Two L.A. freeways – the 101 and the 405 – claimed five of the top 10 traffic jam locations in the nation in a study released Tuesday on traffic hotspots in 25 major cities by transportation analytics firm Inrix.
The study from the Kirkland, Wash.-based data firm looked at the number of times in March and April that speeds on particular stretches of highway fell to less than two-thirds of uncongested speeds, multiplied that by the length of time the traffic jam lasted, and then calculated the total annual cost in lost productivity that would be expected in 2026 if current trends continue unabated.
“By identifying traffic hotspots and analyzing their root causes, cities can effectively combat congestion and maximize present and future investments,” Bob Pishue, senior economist with Inrix, said in a statement.
The northbound and southbound 405 freeway from the Los Angeles International Airport area to the Orange County line came in at No. 2 and No. 3 with a 2026 congestion cost of $1.9 billion and $1.3 billion respectively. The northbound side recorded 2,032 traffic jams during the two-month study period, each one lasting an average 23 minutes. The southbound side recorded 1,403 traffic jams lasting an average of 24 minutes.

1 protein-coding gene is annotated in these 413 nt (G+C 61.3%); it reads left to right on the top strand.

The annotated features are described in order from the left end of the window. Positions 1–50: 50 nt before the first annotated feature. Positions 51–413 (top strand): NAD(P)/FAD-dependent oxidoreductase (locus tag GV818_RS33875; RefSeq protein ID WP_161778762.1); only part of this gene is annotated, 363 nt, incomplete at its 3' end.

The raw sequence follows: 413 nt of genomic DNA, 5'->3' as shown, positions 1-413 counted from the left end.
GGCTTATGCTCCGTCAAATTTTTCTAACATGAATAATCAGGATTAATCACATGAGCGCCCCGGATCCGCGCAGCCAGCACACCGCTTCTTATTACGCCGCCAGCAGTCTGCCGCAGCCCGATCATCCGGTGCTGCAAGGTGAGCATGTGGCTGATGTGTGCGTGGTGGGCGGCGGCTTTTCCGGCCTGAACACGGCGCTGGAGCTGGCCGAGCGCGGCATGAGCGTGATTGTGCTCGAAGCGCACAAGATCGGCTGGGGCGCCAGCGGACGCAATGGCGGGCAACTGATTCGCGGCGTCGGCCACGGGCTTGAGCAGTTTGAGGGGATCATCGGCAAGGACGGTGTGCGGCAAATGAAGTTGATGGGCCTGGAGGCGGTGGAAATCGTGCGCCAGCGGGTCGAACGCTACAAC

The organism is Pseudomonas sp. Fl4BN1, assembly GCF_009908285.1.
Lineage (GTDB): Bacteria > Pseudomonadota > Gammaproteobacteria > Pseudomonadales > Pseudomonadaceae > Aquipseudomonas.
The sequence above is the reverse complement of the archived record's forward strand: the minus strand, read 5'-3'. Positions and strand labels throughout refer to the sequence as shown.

These 405 stretches were behind the nation’s worst traffic jam spot on Interstate 95 in Washington, D.C., which Inrix projects will have a 2026 congestion cost of $2.3 billion.
The stretch of the 101 freeway from downtown through the Cahuenga Pass came in at No. 4, with 108 traffic jams, but each jam lasting an average of 355 minutes or 6.5 hours. The 2026 projected congestion cost for this stretch is $1.3 billion.
Coming in at No. 6 was the 405 freeway between the 10 freeway and Western Avenue, with 680 traffic jams lasting an average 40 minutes and projected to cost $1.2 billion in 2026. The 101 freeway between the 5/134 freeways split and Liberty Canyon was No. 8 with 241 traffic jams lasting an average of 124 minutes and projected to cost $1.1 billion in 2026.
Economy, education, energy and transportation reporter Howard Fine can be reached at firstname.lastname@example.org. Follow him on Twitter @howardafine.
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